At an LA Chinatown celebration, a friend of mine bought me a ham sui gok, a dim sum dish that is basically a fried starchy dumpling with meat inside. It’s one of my favorite dim sum dishes because it’s sweet, savory, and chewy. I popped it in my mouth, then pulled out my phone to log in the calories on My Fitness Pal, and it came up as 330 calories. I gawked at the count. It shouldn’t have surprised me so much how many calories it is because it’s fried and starchy and oily. Of course it’s going to be dense in calories, but mentally, I think of dim sum as a snack because, well, that’s what dim sum translates into in English. So a snack that’s 330 calories each? That’s worse than soda or a Snicker’s bar.
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After managing to alienate significant numbers of Asians, Asian Americans, Muslims, African Americans, Hispanics, overweight, and disabled people, Abercrombie & Fitch has found – surprise – that declining sales forced it into a quarterly loss. In an attempt to regain some lost sales, the company has slightly retreated on its position of catering only to what the company’s CEO calls the “all American beautiful people” by now including sizes for larger people. Abercrombie & Fitch is a case study of what happens can happen when a company doesn’t pay proper attention to the diversity of its potential customers.
Diversity can apply to many facets of people. Racial diversity is one aspect. In 2002, these Abercrombie & Fitch T-Shirts playing on stereotypes managed to infuriate many Asian Americans. Asians were upset by this model (shown below) brought into South Korea to open up one of their Hollister subsidiary’s stores and who later mocked Koreans over twitter. Lawsuits have been brought by Hispanics and African Americans who say they weren’t hired or were only to work away from customers because they didn’t have the “right image.” Abercrombie & Fitch targets 18-24 year olds, but that demographic is increasingly non-white in the US, not to mention already that way in the rest of the world. Why would they want to alienate a growing segment of potential customers, especially one that has large and increasing buying power?
8$ is a series which occasionally highlights interesting crowdfunding projects. Every day, the 8Asians team is inundated by many worthy pitches. We are unable to highlight every one that comes our way, or even the ones we might individually support. The projects selected for 8$ are not endorsements by 8Asians. (To be considered for 8$, we highly suggest you not harass the writers or the editors of 8Asians.)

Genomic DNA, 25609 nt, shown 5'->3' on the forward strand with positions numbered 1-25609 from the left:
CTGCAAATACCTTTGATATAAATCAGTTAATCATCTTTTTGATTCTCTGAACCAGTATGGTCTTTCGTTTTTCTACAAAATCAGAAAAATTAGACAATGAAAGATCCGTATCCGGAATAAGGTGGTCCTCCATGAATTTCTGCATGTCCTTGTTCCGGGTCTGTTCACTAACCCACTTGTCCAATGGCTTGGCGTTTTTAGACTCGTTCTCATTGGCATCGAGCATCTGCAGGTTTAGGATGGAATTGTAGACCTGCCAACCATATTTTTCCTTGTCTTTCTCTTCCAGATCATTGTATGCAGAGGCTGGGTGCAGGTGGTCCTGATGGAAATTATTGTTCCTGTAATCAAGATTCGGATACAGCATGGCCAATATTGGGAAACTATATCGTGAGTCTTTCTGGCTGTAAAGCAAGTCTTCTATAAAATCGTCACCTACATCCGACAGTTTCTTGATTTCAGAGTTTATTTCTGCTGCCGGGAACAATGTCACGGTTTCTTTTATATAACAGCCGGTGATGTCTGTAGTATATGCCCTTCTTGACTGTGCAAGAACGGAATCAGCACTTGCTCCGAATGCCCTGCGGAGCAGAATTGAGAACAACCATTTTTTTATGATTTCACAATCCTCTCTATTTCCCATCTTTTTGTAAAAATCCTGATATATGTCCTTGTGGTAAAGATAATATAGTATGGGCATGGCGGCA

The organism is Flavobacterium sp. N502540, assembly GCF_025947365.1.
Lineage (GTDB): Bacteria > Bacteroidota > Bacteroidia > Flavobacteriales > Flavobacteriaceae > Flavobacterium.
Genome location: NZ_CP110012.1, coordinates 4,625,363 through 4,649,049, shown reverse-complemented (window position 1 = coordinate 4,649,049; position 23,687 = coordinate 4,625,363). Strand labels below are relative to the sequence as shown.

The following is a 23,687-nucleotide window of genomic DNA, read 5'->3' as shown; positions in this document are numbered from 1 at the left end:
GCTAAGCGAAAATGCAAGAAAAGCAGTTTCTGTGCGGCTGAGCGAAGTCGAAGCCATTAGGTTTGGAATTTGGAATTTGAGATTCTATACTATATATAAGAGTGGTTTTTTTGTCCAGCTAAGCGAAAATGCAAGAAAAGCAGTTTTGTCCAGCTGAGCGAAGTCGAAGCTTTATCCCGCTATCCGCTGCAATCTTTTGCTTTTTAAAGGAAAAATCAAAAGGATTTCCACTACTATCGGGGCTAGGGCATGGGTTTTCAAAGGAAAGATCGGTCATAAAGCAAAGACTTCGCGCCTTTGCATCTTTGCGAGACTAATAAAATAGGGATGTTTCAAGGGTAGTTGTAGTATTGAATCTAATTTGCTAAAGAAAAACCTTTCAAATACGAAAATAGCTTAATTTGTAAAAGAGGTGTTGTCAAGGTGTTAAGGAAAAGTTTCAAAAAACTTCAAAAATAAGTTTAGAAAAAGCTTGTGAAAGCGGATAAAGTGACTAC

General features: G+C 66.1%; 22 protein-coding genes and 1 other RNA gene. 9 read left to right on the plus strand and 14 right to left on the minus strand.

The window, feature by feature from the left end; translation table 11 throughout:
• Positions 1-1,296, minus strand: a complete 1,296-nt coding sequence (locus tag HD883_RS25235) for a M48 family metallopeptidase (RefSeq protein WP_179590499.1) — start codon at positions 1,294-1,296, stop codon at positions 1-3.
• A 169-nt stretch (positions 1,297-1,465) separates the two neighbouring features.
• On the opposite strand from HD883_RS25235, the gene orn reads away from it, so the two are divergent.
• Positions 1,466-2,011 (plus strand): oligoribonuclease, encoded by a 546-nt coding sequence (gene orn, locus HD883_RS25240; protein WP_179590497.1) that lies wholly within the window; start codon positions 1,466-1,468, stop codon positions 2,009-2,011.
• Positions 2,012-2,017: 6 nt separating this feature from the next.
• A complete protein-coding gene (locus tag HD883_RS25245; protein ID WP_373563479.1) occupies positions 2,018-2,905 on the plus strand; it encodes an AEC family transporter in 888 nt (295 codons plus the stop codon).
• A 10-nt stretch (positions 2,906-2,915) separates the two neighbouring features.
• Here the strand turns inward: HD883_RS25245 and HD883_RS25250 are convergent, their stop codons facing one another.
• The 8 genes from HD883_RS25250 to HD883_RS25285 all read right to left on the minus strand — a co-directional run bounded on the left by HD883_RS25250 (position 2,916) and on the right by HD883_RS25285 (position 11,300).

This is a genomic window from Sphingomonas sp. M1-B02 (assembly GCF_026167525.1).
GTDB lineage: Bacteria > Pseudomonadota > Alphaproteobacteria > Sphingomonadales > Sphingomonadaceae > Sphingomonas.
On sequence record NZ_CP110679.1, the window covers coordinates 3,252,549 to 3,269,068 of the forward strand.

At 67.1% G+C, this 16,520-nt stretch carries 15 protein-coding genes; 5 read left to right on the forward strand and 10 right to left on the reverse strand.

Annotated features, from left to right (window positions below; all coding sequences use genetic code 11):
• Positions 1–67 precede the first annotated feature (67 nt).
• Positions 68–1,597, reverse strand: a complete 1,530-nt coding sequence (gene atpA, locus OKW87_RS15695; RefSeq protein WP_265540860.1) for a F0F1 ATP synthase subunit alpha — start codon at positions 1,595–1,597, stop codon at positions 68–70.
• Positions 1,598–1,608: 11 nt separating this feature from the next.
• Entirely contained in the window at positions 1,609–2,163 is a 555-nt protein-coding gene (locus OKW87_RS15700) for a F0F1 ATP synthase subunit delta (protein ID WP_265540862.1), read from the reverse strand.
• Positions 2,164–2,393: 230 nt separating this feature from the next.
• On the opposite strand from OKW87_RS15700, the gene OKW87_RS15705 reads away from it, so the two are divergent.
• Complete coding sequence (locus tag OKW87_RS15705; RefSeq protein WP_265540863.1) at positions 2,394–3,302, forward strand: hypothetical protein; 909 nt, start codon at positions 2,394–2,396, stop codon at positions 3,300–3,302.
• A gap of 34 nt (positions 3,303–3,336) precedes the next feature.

WHAT: Kickstarter project: Caffe Borsa: Single Serve Pour-Over Coffee (no machine required!)
Although Caffe Borsa is already on the market (available at Whole Foods or on Amazon in Premium Sumatra, Premium Guatemala, or Decaf), their customers have been asking for flavored coffees. This Kickstarter campaign has been launched so that they can develop a more advanced filter which will allow them to bring new flavored/blended coffee lines to the market.
WHEN: Deadline to contribute is Wednesday, Dec 18, 8:18pm PST.
Scott Choi and Jim Song are two co-founders, who are passionate coffee and tea connoisseurs. We thought that conventional single serve coffee system was cumbersome and expensive as well as bad for the environment. We believe that coffee should be enjoyed without boundaries.
What is Caffe Borsa Hand Drip Coffee?
Caffe Borsa Hand Drip coffee is made using a special paper material technology, “Borsa Filter,” designed to create gourmet-quality coffee in your cup, each and every time. The speed at which the water slowly drips through the filter has been scientifically perfected to ensure each cup has the ideal coffee flavor.
- Benefit #1: Convenience
No messy & difficult machinery. No storing filters, and No decanters to clean. No pressure to brew within 2 weeks from purchase, and No hassle to store in a vacuum container – It’s already air-tight & sealed. No need to worry about spooning the right portion size of ground beans every time.
- Benefit #2: Portability
Great for the office, for traveling and even in the great outdoors
- Benefit #3: Green
How many cups do you actually drink out of a 1 lb. coffee bag before it goes stale? With Caffe Borsa Single Serve Hand Drip Coffee, there is no waste of beans. Since you brew a single cup on demand, Caffe Borsa coffee is always fresh, and there is no need to keep the “over-brewed” coffee warm in a coffee pot and waste electricity for hours at a time. The Borsa filter and box are also recyclable.